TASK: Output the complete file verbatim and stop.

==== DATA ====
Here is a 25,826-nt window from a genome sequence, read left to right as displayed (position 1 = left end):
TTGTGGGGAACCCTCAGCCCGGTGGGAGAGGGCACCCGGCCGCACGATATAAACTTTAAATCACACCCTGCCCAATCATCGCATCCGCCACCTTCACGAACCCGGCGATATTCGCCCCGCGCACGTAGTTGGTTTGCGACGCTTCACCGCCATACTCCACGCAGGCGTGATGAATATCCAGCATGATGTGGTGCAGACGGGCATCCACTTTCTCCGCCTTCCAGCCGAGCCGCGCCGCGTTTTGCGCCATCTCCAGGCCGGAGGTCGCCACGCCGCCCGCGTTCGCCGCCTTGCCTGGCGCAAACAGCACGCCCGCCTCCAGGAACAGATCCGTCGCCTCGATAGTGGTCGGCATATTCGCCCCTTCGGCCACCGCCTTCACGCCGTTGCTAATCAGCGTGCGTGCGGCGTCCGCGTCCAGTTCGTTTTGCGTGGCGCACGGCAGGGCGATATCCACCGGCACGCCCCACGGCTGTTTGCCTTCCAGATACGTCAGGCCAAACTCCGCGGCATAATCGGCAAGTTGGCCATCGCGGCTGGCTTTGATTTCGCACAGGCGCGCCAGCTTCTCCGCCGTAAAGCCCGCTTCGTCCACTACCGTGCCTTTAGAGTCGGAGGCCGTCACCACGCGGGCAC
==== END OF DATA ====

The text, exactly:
Here is a 25,826-nt window from a genome sequence, read left to right as displayed (position 1 = left end):
TTGTGGGGAACCCTCAGCCCGGTGGGAGAGGGCACCCGGCCGCACGATATAAACTTTAAATCACACCCTGCCCAATCATCGCATCCGCCACCTTCACGAACCCGGCGATATTCGCCCCGCGCACGTAGTTGGTTTGCGACGCTTCACCGCCATACTCCACGCAGGCGTGATGAATATCCAGCATGATGTGGTGCAGACGGGCATCCACTTTCTCCGCCTTCCAGCCGAGCCGCGCCGCGTTTTGCGCCATCTCCAGGCCGGAGGTCGCCACGCCGCCCGCGTTCGCCGCCTTGCCTGGCGCAAACAGCACGCCCGCCTCCAGGAACAGATCCGTCGCCTCGATAGTGGTCGGCATATTCGCCCCTTCGGCCACCGCCTTCACGCCGTTGCTAATCAGCGTGCGTGCGGCGTCCGCGTCCAGTTCGTTTTGCGTGGCGCACGGCAGGGCGATATCCACCGGCACGCCCCACGGCTGTTTGCCTTCCAGATACGTCAGGCCAAACTCCGCGGCATAATCGGCAAGTTGGCCATCGCGGCTGGCTTTGATTTCGCACAGGCGCGCCAGCTTCTCCGCCGTAAAGCCCGCTTCGTCCACTACCGTGCCTTTAGAGTCGGAGGCCGTCACCACGCGGGCAC